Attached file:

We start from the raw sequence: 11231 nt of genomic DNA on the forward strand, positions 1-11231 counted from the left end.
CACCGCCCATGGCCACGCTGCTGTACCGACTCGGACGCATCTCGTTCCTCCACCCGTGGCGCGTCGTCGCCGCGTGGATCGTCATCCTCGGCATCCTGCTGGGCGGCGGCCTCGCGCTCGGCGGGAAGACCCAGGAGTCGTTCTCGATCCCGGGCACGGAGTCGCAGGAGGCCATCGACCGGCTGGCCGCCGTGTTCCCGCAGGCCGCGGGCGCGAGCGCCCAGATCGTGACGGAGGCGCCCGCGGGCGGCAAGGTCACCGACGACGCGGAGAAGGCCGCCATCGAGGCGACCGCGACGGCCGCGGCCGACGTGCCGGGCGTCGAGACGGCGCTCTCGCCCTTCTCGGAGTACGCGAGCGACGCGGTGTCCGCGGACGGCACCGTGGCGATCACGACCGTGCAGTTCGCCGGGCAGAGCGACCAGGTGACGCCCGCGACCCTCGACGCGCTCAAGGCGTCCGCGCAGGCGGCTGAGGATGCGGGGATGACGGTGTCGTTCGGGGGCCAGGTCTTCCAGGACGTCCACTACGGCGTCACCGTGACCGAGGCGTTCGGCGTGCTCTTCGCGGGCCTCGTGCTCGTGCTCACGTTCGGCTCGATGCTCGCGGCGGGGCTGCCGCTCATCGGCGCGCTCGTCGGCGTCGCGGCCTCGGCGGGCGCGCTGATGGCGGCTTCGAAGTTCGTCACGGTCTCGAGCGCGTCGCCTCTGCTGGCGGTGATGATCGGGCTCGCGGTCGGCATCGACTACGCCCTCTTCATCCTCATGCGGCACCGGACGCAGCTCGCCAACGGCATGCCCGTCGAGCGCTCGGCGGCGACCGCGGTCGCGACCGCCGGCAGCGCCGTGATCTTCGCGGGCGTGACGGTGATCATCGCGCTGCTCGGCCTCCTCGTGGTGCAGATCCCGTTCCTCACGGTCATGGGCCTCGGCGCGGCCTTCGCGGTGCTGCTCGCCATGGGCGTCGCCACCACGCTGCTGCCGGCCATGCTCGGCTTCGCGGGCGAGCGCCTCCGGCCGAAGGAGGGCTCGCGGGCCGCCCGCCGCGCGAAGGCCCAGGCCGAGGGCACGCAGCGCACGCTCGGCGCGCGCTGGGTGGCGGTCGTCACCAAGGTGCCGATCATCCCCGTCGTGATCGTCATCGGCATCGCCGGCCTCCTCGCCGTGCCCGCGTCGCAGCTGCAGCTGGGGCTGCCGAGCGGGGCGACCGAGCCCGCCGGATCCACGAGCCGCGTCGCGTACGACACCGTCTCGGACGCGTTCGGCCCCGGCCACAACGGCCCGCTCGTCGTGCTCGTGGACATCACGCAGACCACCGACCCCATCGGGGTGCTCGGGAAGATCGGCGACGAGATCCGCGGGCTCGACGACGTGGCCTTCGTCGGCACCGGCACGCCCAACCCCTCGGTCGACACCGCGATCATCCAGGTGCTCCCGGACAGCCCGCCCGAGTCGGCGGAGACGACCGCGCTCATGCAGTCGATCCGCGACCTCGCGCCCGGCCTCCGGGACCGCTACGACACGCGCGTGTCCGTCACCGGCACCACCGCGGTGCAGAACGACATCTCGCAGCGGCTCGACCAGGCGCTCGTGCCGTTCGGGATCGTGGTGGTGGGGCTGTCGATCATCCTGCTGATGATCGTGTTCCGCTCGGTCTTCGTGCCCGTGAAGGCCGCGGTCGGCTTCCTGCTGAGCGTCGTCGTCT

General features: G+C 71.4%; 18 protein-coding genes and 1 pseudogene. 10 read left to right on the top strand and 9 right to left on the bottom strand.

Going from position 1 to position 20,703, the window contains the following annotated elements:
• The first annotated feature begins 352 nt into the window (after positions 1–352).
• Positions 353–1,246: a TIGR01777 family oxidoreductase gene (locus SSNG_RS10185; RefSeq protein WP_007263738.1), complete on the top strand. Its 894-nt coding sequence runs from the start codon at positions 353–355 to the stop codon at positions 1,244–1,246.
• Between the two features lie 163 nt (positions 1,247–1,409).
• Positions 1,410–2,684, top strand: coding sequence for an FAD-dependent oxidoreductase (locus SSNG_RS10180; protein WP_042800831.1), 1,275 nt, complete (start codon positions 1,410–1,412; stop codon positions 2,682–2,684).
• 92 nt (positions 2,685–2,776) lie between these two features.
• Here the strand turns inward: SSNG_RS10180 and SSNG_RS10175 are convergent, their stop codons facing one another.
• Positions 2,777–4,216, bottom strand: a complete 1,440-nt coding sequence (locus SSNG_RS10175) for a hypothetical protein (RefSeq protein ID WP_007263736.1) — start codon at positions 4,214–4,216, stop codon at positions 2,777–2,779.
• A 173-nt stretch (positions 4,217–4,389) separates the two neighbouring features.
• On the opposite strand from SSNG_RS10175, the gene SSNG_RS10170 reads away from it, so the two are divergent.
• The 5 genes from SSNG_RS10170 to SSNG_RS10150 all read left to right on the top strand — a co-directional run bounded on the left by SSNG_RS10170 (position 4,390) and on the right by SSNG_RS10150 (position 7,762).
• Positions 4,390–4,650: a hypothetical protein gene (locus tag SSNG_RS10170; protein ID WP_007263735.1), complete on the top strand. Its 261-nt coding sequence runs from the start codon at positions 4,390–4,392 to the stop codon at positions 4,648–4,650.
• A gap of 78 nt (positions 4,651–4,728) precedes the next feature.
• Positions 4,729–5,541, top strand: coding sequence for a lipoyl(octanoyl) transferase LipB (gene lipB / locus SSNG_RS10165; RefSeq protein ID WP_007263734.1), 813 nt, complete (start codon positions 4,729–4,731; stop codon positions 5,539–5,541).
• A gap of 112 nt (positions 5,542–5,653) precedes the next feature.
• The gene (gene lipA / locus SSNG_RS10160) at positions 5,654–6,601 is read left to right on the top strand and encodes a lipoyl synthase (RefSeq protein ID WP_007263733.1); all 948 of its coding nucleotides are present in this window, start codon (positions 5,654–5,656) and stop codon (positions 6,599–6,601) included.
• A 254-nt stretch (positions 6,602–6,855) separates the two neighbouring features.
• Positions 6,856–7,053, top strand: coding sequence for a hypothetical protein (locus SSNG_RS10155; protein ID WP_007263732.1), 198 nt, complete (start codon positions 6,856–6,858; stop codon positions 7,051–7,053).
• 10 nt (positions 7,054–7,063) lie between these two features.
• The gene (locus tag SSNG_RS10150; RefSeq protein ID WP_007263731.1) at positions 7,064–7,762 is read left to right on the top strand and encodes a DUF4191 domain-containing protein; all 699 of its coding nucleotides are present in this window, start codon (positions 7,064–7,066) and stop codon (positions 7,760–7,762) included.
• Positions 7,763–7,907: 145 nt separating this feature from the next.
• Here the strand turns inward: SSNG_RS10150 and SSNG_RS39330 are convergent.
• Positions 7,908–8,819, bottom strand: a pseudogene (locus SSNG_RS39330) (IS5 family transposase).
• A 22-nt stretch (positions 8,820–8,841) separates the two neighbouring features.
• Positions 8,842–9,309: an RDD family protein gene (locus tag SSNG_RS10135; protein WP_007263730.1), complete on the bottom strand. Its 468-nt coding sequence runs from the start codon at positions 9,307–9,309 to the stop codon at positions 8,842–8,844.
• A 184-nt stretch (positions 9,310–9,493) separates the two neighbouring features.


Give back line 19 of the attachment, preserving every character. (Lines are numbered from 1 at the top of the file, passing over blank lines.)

• The gene (gene lipA / locus SSNG_RS10160) at positions 5,654–6,601 is read left to right on the top strand and encodes a lipoyl synthase (RefSeq protein ID WP_007263733.1); all 948 of its coding nucleotides are present in this window, start codon (positions 5,654–5,656) and stop codon (positions 6,599–6,601) included.